A few years ago, Peter Frew came to New York with an important professional skill. He was one of maybe a few dozen people in the U.S. who could construct a true bespoke suit. Frew, who apprenticed with a Savile Row tailor, can -- all by himself, and almost all by hand -- create a pattern, cut fabric and expertly construct a suit that, for about $4,000, perfectly molds to its owner's body. In a city filled with very rich people, he quickly had all the orders he could handle.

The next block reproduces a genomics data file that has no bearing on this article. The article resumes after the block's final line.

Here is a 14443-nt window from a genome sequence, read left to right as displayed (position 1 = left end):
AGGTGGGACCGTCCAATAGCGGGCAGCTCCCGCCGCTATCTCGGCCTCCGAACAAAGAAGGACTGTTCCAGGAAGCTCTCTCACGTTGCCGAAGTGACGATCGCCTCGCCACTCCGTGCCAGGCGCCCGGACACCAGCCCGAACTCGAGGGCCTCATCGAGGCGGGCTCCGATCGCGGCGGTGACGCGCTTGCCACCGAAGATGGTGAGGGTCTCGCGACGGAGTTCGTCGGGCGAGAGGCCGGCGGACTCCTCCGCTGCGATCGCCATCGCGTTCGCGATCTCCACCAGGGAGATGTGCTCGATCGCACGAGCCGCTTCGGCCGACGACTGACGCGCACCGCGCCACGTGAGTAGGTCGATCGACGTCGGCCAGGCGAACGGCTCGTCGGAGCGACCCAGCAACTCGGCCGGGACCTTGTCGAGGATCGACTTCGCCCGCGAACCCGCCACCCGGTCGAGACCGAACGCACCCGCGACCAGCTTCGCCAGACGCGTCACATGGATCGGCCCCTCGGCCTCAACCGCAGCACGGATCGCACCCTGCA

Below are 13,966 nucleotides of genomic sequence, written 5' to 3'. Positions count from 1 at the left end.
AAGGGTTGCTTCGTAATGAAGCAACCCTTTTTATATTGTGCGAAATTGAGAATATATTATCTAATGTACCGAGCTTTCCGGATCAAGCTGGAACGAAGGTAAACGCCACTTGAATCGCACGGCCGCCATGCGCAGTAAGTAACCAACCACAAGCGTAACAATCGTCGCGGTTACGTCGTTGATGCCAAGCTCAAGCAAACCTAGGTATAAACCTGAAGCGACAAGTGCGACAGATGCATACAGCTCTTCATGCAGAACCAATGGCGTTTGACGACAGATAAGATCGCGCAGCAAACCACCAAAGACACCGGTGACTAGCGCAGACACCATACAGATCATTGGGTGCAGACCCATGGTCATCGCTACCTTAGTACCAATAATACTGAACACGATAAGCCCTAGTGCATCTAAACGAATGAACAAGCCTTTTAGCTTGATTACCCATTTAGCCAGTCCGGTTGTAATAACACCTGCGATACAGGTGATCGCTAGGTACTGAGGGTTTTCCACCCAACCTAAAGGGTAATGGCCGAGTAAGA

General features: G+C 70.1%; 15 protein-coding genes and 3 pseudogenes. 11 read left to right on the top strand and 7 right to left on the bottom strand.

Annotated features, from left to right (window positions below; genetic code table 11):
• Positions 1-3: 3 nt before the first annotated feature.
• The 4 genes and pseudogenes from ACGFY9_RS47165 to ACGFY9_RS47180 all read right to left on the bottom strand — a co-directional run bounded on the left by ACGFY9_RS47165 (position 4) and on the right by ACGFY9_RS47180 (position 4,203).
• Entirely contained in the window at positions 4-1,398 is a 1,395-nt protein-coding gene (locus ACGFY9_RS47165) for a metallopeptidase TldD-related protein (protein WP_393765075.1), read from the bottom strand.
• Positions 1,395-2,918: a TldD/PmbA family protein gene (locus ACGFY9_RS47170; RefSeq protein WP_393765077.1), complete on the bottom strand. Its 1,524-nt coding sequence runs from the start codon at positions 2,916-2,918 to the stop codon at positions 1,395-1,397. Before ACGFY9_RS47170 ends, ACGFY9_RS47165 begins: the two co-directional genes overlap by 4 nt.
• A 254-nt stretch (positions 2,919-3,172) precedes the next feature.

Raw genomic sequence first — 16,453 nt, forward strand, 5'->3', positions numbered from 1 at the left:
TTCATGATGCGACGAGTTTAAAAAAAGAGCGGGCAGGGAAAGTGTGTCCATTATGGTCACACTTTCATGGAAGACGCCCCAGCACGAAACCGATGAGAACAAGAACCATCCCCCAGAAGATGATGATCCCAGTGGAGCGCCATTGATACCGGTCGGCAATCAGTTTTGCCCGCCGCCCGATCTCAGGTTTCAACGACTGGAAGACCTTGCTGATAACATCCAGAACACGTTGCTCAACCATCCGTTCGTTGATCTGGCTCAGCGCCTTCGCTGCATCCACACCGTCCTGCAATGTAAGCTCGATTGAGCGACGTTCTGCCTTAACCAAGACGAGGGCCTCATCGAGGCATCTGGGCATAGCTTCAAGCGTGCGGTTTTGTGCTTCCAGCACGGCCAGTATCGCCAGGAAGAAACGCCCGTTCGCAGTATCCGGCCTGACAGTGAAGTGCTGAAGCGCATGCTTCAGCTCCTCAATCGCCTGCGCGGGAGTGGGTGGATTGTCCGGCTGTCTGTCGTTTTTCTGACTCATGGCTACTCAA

When I learned about Frew, I assumed he was some rich designer in an atelier on Madison Avenue. That's what Frew hopes to be one day, but for now the 33-year-old Jamaican immigrant works out of his ground-floor apartment near Flatbush Avenue, in Brooklyn, and makes around $50,000 a year. His former living room consists of one large table piled with bolts of cloth and a form with a half-made suit. As Frew sewed a jacket, he explained how he customizes every aspect of its design -- the width of the lapel, the number and size of the pockets -- for each client. What makes a bespoke suit unique, he said, is that it's the result of skills that only a trained hand can perform. Modern technology cannot create anything comparable.